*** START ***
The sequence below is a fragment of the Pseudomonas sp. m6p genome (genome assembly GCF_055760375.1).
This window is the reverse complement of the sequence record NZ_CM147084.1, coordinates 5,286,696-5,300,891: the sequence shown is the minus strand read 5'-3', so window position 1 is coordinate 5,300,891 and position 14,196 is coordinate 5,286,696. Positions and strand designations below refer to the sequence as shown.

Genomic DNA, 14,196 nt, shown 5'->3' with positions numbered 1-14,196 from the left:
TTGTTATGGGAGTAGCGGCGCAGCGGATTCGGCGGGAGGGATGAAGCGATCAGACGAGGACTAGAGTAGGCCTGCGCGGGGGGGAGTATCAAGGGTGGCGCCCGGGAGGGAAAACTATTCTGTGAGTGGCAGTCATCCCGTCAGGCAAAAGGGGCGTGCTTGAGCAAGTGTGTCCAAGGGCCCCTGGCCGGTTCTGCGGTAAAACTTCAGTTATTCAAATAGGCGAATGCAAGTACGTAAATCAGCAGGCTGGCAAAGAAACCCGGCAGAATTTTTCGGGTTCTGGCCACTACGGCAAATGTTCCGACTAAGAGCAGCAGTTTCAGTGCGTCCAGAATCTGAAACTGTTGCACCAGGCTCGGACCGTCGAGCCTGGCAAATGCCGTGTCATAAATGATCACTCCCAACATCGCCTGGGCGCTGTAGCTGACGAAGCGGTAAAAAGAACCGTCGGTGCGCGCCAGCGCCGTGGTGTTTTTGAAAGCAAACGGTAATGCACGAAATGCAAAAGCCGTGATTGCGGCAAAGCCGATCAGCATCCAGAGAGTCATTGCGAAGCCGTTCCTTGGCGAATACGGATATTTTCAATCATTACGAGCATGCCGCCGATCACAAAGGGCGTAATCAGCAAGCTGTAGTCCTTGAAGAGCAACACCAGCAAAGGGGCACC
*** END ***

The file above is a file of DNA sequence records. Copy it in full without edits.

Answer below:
The sequence below is a fragment of the Pseudomonas sp. m6p genome (genome assembly GCF_055760375.1).
This window is the reverse complement of the sequence record NZ_CM147084.1, coordinates 5,286,696-5,300,891: the sequence shown is the minus strand read 5'-3', so window position 1 is coordinate 5,300,891 and position 14,196 is coordinate 5,286,696. Positions and strand designations below refer to the sequence as shown.

Genomic DNA, 14,196 nt, shown 5'->3' with positions numbered 1-14,196 from the left:
TTGTTATGGGAGTAGCGGCGCAGCGGATTCGGCGGGAGGGATGAAGCGATCAGACGAGGACTAGAGTAGGCCTGCGCGGGGGGGAGTATCAAGGGTGGCGCCCGGGAGGGAAAACTATTCTGTGAGTGGCAGTCATCCCGTCAGGCAAAAGGGGCGTGCTTGAGCAAGTGTGTCCAAGGGCCCCTGGCCGGTTCTGCGGTAAAACTTCAGTTATTCAAATAGGCGAATGCAAGTACGTAAATCAGCAGGCTGGCAAAGAAACCCGGCAGAATTTTTCGGGTTCTGGCCACTACGGCAAATGTTCCGACTAAGAGCAGCAGTTTCAGTGCGTCCAGAATCTGAAACTGTTGCACCAGGCTCGGACCGTCGAGCCTGGCAAATGCCGTGTCATAAATGATCACTCCCAACATCGCCTGGGCGCTGTAGCTGACGAAGCGGTAAAAAGAACCGTCGGTGCGCGCCAGCGCCGTGGTGTTTTTGAAAGCAAACGGTAATGCACGAAATGCAAAAGCCGTGATTGCGGCAAAGCCGATCAGCATCCAGAGAGTCATTGCGAAGCCGTTCCTTGGCGAATACGGATATTTTCAATCATTACGAGCATGCCGCCGATCACAAAGGGCGTAATCAGCAAGCTGTAGTCCTTGAAGAGCAACACCAGCAAAGGGGCACC